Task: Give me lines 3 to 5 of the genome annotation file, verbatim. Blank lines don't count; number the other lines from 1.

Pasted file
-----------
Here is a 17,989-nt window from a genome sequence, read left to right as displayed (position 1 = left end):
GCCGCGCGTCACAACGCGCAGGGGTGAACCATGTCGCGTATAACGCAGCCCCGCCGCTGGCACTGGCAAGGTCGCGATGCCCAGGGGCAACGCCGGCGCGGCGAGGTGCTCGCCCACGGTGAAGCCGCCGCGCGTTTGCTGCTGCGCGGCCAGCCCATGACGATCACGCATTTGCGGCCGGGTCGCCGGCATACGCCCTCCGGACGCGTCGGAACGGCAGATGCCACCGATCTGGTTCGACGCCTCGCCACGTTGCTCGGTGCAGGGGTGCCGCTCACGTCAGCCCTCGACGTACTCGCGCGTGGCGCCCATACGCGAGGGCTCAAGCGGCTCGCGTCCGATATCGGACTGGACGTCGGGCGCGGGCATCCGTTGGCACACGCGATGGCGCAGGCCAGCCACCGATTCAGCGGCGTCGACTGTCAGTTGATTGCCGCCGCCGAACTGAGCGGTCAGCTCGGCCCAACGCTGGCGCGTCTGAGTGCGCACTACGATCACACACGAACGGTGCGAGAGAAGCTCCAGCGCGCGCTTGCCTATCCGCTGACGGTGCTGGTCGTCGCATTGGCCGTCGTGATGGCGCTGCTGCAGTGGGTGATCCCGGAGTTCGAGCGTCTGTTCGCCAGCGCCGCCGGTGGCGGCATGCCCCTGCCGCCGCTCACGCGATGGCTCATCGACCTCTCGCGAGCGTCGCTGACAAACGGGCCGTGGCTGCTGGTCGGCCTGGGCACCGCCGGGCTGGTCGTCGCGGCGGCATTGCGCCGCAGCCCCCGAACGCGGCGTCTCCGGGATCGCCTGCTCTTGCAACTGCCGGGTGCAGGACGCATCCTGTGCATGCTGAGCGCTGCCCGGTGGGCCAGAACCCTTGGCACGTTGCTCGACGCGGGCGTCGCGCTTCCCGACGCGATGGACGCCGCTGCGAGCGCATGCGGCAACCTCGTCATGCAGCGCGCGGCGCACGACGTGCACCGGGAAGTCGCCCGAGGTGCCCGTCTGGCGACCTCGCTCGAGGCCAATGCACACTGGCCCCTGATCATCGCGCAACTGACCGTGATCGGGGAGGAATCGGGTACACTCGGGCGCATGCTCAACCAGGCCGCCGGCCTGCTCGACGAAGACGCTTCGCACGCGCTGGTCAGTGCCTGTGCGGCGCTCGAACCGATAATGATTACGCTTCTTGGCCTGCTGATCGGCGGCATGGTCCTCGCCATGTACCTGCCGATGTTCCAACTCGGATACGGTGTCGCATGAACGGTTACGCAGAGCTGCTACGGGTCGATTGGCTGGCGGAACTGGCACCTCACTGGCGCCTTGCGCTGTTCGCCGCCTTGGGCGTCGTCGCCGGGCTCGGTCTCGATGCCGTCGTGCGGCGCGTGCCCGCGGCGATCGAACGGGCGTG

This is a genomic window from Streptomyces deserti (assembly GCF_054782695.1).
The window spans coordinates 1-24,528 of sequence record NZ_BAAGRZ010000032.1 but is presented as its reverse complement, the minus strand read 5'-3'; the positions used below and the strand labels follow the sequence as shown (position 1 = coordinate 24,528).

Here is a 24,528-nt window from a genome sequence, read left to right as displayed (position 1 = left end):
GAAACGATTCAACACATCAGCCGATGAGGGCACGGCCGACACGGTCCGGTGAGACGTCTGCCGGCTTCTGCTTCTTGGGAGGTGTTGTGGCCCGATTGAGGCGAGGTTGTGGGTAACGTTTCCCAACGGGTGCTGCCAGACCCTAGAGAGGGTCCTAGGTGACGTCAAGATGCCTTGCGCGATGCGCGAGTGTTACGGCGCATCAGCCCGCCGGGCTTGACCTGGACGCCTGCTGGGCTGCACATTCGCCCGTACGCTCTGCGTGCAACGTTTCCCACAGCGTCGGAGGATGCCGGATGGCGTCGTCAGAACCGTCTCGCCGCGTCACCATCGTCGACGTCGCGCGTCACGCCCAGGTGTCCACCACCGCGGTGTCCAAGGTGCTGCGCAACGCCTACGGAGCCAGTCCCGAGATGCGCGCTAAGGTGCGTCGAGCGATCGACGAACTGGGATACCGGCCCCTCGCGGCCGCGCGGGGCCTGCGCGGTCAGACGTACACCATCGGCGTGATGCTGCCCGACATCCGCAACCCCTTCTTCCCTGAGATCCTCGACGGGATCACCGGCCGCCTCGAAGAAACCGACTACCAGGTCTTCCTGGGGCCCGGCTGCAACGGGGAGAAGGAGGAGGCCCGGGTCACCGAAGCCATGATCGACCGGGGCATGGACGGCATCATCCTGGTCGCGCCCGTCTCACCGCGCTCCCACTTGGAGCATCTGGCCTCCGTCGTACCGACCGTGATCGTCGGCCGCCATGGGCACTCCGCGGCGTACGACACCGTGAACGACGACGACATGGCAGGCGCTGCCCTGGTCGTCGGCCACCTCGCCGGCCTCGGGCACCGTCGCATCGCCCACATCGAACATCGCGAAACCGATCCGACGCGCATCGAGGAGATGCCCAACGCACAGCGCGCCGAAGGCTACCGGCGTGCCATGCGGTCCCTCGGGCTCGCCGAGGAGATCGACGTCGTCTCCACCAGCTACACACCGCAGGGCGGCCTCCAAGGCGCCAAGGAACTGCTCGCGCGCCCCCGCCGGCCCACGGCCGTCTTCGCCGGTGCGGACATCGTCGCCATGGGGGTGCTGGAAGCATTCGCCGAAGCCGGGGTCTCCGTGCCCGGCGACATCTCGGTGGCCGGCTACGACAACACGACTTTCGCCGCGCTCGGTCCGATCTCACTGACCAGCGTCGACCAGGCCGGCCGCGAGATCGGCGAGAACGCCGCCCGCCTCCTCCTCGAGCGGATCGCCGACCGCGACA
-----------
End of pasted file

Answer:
This is a genomic window from Streptomyces deserti (assembly GCF_054782695.1).
The window spans coordinates 1-24,528 of sequence record NZ_BAAGRZ010000032.1 but is presented as its reverse complement, the minus strand read 5'-3'; the positions used below and the strand labels follow the sequence as shown (position 1 = coordinate 24,528).

Here is a 24,528-nt window from a genome sequence, read left to right as displayed (position 1 = left end):